Cancelled matches have become a recurrent theme in ESPN’s semi-weekly boxing series. The very first card in the series lost what shaped up as its most competitive fight when Mikaela Mayer tested positive for COVID-19, scuttling her bout with Helen Joseph. In subsequent weeks, the manager of Mikkel Les Pierre tested positive for COVID-19 as did WBO junior lightweight champion Jamel Herring. Those bad test results forced the postponement of two main events. Then earlier this week, hot lightweight prospect Joseph Adorno was lopped off Tuesday’s card after feeling sick after coming in overweight at the previous day’s weigh-in.

The undercards of the Tuesday/Thursday ESPN fights have left something to be desired, but that’s understandable. As Bob Arum noted in a conversation with veteran boxing scribe Keith Idec, Top Rank’s matchmakers Bruce Trampler and Brad “Abdul” Goodman have had a hard time fleshing out the cards because with so many gyms closed there’s a shortage of boxers who are in shape to fight on short notice. Then there are the COVID-19 travel restrictions and (something Arum did not acknowledge) budgetary restrictions more severe than an ordinary Top Rank card. Most of the undercard fighters have come from neighboring states such as Utah, saving Top Rank the cost of air fare. Fighters from faraway places, with some exceptions, were already training in Las Vegas.

Kudos to the entire Top Rank staff for keeping boxing alive during these challenging times.

It’s old news now, but Panamanian boxing legend Roberto Duran, 69, tested positive for the coronavirus and was hospitalized in Panama City with a viral infection. There’s been no update on his condition but his son Robin Duran wrote on Instagram that his father is not having any symptoms beyond those associated with a common cold. We will update you when new details become available.

Duran’s hospitalization came just a few days after the 40th anniversary of his first fight with Sugar Ray Leonard in what would say was Duran’s finest hour. They met on June 20, 1980 at Olympic Stadium in Montreal.

Duran won a unanimous decision. Converting the “10-point must” system into rounds, Duran prevailed by scores of 3-2-10, 6-5-4, and 6-4-5. As Yogi would have said, you could look it up.

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Fast Results from the Bubble: Jason Moloney TKOs Baez

Arne K. Lang

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Top Rank was back inside the MGM Grand “Bubble” tonight for chapter six of their semi-weekly ESPN summer series. Jason Moloney, one-half of Australia’s Moloney twins, accomplished what his brother Andrew Moloney was unable to accomplish in this ring on Tuesday night, adding a “W” to his ledger and looking good doing it. It came at the expense of Mexicali’s Leonardo Baez.

It was Jason Moloney’s second start on U.S. soil after coming up just a tad short in a bid for the vacant IBF world bantamweight title at Orlando in October of 2018. Against Baez, he fought a smart tactical fight, blunting the Mexican’s superior reach by fighting him at close quarters. Baez fought from the third round on with a cut over his right eye and then suffered a cut over his left eye in the seventh round. By then the fight was becoming increasingly one-sided and Baez’s corner did not let him come out for round eight.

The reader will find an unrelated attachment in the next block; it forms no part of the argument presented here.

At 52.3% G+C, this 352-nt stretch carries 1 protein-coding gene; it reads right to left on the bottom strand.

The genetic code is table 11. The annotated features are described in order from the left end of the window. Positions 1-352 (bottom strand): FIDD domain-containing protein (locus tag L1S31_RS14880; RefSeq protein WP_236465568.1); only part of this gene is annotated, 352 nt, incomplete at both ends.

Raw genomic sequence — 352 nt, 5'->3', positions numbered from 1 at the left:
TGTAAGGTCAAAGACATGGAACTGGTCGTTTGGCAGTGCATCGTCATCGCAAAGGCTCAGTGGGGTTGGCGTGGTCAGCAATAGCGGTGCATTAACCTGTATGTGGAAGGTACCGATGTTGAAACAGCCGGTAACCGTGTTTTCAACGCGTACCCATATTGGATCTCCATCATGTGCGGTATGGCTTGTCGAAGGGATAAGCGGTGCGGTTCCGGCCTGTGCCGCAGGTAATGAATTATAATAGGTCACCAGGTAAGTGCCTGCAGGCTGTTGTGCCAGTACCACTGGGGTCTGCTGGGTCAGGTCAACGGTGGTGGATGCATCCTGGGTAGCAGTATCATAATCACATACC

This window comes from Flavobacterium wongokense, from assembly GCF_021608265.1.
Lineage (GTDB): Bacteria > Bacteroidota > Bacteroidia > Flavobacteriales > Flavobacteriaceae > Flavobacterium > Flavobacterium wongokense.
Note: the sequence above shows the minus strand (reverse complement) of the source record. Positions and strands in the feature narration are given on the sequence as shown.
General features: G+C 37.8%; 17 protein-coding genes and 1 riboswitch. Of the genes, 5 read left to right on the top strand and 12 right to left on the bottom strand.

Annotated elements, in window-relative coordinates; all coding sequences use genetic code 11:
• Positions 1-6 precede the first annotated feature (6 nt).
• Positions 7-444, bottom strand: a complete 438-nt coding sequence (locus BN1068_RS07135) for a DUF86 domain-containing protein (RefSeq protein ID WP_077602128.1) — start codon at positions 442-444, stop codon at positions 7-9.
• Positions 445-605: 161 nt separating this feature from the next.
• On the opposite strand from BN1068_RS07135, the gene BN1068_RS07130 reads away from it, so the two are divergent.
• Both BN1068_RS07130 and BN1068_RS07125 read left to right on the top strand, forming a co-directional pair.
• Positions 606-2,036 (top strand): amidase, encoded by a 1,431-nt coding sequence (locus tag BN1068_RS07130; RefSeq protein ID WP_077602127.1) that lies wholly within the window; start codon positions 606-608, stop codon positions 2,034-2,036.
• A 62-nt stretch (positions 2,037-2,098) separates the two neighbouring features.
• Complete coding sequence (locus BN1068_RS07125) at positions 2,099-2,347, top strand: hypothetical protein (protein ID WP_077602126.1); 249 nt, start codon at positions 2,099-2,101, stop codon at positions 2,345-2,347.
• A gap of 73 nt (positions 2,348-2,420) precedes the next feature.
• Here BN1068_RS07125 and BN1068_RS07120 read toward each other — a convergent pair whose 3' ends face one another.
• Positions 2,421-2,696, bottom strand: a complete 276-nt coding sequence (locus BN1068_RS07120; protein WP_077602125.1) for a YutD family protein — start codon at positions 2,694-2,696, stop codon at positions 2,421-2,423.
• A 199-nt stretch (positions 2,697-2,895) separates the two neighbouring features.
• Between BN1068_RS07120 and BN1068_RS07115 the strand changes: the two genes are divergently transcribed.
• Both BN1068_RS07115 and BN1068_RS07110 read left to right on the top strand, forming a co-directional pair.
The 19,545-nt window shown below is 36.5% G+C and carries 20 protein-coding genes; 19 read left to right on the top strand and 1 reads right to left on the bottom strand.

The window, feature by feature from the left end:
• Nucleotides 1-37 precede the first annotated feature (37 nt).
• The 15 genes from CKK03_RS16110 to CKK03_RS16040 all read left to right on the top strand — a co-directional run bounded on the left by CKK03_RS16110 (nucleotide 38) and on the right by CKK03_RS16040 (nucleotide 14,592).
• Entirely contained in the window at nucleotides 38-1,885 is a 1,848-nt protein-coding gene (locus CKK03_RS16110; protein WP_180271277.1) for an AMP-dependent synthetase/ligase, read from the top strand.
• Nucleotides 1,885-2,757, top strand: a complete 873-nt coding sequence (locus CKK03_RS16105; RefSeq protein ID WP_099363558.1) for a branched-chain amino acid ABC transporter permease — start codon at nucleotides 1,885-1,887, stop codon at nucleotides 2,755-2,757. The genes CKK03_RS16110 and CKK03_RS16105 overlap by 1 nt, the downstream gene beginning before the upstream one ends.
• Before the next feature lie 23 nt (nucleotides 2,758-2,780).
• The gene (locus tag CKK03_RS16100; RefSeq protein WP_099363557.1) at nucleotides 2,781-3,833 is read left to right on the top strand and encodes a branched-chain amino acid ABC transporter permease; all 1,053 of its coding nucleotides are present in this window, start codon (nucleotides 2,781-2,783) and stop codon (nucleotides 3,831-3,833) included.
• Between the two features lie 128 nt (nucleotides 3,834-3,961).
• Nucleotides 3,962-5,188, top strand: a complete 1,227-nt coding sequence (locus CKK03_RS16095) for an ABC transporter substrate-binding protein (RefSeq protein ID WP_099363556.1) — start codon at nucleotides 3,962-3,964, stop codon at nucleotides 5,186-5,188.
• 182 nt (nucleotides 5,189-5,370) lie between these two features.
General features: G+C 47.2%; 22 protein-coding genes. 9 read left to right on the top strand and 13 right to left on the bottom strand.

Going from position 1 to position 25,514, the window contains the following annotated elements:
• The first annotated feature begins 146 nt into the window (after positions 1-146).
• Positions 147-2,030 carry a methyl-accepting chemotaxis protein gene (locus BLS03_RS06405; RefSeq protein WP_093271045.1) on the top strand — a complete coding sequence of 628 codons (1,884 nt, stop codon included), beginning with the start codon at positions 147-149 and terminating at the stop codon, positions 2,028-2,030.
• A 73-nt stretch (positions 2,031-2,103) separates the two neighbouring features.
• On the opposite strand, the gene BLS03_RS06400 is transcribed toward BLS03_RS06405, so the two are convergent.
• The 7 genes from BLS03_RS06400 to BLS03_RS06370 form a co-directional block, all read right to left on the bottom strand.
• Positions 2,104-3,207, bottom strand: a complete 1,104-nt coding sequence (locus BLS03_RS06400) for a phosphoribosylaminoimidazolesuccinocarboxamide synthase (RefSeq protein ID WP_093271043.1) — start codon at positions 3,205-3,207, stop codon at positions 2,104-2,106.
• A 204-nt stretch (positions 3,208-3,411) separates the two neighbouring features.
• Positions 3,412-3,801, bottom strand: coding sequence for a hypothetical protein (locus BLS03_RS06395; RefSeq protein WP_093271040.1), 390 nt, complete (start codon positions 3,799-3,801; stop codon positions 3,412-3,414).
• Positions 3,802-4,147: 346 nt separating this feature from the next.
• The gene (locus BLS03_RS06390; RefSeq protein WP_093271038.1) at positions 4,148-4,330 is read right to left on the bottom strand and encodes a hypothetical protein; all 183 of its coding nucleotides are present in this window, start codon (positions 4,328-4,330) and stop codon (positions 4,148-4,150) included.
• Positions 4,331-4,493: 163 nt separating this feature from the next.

Jason Moloney improved to 21-1 with his 18th knockout. Leonardo Baez, who took the fight on short notice after Maloney’s original opponent Oscar Negrete was forced to withdraw with a detached retina, slumped to 18-3.

Co-Feature

In the 10-round co-feature, Abraham Nova advanced to 19-0 with a unanimous decision over Philadelphia’s Avery Sparrow but won no new fans with a lackadaisical performance. Nova, born in Puerto Rico to parents from the Dominican Republic and raised in Albany, NY, showed little but his jab through the first seven rounds until hurting Sparrow with a big right hand in the eighth. The judges had it 96-94, 97-93, and 99-91.

Sparrow (10-2), whose lone previous loss was by disqualification, was making his first start in 15 months. He was slated to fight Ryan Garcia in Los Angeles last Sept. 14 but never made it to the weigh-in after being arrested by U.S. marshals on a charge of threatening a woman with a gun after she threw his clothes out the window…

Other Bouts

In an 8-round featherweight contest, Puerto Rican southpaw Orlando Gonzalez advanced to 15-0 with a unanimous decision over Ecuador’s Luis Porozo (15-3). The scores were 76-74 and 77-73 twice.

Gonzalez wasn’t particularly impressive although he did score two knockdowns. He decked Porozo near the end of round two with a left hook following a straight left and decked him again near the end of round seven with a left uppercut to the body.

In a rather ho-hum fight, welterweight Vlad Panin improved to 8-1 with 6-round majority decision over San Antonio’s 36-year-old Benjamin Whitaker (13-4). Panin, a Belarusian who grew up in Las Vegas and earned a BA in English from UCLA, has a good back story but seemingly a limited upside in the fight game.

In an entertaining 6-round welterweight clash, Filipino campaigner Reymond Yanon improved to 11-5-1 with a split decision (59-55, 58-56, 56-58) over Clay Burns. A 33-year-old ex-Marine from Fort Worth, Burns declined to 9-8-2.

The opener, a heavyweight bout slated for six rounds, matched two Phoenix-based fighters in a rematch. Kingsley Ibeh, a former standout defensive lineman for the Washburn College Ichabods, avenged his lone defeat and improved to 4-1 with a fourth-round stoppage of Waldo Cortes (5-3). Ibeh, who at 286 had a 39-pound weight advantage, softened Cortes up with a series of uppercuts and Cortes was on his way down when he was tagged with a glancing left hand. He got to his feet, but referee Vic Drakulich waived it off. The official time was 1:41.

Photo credit: Mikey Williams for Top Rank